46. Strike while the iron is hot and then get it billed
When you have settled a file, especially after a meeting where the client was present, get the paper work (the settlement agreement or court order) done ASAP. The enthusiasm for the settlement can pale if there is too much time between the meeting of the minds and the paperwork, and clients are much more happy to pay when they have some immediacy - the settlement followed by concrete evidence of it.

47. Get something from everyone
You should always get paid something from every client. Half a loaf of bread is better than no loaf. Perhaps charge one half of your hourly rate for the initial consultation. You will train your clients to come to your office bearing gifts of legal fees.

48. Matrimonial Assessment
Some clients may not want to retain you until they have had a chance to meet you and discuss their legal problem. They may only want advice about their legal rights and responsibilities. Rather than quoting an hourly rate, consider offering clients a package deal for a complete legal assessment of their problem. For a flat fee ($300.00?) you will provide your client a meeting to review the facts and law, provide the client with options and strategies, together with brochures and other written information all for one fee to be paid and collected on the spot. (Experience shows that these people will eventually come back to you for other legal work anyway!)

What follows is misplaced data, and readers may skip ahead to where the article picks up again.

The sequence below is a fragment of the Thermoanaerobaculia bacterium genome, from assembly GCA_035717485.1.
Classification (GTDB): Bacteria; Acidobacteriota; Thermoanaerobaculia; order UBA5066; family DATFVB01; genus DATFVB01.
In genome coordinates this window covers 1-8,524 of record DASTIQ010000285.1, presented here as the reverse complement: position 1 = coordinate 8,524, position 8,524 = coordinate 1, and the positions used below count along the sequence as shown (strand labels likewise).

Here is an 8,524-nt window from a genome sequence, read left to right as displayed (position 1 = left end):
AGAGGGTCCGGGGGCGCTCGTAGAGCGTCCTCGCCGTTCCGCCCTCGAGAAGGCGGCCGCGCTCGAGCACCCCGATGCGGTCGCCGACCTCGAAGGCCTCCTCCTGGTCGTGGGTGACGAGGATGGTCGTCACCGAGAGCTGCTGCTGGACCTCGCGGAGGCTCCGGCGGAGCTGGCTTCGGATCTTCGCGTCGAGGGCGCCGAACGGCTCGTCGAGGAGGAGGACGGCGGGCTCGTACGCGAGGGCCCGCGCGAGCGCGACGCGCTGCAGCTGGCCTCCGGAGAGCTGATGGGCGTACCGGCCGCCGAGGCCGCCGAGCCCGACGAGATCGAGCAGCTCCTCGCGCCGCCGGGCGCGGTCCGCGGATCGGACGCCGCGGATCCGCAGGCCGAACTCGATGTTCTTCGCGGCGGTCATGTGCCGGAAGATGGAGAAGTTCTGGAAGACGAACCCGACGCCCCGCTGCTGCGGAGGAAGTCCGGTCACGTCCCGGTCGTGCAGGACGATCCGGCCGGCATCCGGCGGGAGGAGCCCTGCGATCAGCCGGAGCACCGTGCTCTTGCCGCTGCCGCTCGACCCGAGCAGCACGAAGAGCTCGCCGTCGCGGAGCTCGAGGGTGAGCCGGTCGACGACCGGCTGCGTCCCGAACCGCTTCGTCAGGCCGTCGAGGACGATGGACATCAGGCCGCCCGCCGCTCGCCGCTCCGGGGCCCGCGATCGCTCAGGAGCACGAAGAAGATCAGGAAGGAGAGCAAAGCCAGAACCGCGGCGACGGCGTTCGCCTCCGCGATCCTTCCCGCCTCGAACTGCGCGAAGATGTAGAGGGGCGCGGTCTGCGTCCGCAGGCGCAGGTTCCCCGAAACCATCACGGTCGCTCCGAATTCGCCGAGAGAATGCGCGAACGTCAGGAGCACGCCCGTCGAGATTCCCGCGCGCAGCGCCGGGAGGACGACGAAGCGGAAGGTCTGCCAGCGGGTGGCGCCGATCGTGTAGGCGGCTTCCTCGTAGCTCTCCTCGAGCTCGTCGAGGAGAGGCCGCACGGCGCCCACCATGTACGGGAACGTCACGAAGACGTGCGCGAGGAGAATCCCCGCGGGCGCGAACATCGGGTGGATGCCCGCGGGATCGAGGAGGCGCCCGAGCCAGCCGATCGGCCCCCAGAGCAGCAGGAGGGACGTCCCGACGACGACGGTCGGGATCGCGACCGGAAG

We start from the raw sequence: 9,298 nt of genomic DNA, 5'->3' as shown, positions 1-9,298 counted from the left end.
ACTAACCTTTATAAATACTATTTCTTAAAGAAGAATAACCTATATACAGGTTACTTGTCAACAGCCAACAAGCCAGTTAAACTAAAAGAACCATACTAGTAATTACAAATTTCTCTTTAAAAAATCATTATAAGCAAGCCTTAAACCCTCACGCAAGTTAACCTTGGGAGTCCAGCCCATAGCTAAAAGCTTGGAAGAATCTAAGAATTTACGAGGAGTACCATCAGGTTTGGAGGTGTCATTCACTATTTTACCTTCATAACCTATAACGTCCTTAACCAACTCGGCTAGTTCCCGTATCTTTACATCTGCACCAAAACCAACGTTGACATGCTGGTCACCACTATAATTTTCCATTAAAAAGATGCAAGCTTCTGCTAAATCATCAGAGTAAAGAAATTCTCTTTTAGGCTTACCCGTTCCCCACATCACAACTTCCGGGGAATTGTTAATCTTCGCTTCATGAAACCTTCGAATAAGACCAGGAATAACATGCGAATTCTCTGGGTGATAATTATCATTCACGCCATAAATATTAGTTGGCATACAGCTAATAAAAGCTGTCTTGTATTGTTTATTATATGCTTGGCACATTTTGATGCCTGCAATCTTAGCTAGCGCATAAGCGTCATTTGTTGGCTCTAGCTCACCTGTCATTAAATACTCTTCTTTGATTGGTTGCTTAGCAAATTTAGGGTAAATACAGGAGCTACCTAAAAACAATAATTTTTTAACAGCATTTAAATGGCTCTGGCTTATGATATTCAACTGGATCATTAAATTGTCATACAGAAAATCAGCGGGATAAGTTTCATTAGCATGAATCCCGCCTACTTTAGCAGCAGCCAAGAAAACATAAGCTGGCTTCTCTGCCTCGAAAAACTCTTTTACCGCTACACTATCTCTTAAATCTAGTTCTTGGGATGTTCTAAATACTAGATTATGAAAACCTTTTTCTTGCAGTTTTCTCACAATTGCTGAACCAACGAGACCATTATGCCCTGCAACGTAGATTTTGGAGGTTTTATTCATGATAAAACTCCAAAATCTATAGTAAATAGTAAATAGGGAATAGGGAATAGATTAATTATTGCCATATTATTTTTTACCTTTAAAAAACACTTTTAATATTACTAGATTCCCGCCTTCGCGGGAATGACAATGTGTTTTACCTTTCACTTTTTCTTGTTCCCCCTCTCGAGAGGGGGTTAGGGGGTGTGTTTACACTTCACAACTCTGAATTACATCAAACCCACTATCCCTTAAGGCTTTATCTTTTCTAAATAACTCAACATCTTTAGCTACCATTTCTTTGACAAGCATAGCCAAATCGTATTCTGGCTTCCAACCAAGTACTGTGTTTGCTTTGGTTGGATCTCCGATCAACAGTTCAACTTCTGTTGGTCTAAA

49. It's a thankless job, but somebody's gotta do it
We often reduce our fees because we feel badly for our client or feel badly about unpleasant results that are no fault of our own. Rarely do we get appreciated for this (let alone thanked). Perhaps clients don't appreciate these reductions in fees because they feel that costs are high and deserve to be lowered. Worse yet, perhaps clients don't even notice when we reduce our fees! Then of course, is the frustration of the client who doesn't pay even your reduced fee on a timely basis. If you are inclined to reduce your fees, don't do so without discussion with your client. Talk to them and tell them why you are considering reducing your fees and suggest that you are prepared to do so provided that payment of the reduced fees is made within an agreeable amount of time under agreeable terms.

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H. Administrative Tips

50. Office efficiencies
Use your office efficiencies properly. For example, you may wish to block bill for a particular service(i.e. .7 for the drafting of a Statement of Claim for Divorce. On average, this makes sense).

51. Reward your staff
Ask your support staff to determine where expenses can be cut. If a suggestion is implemented, reward your staff for the savings.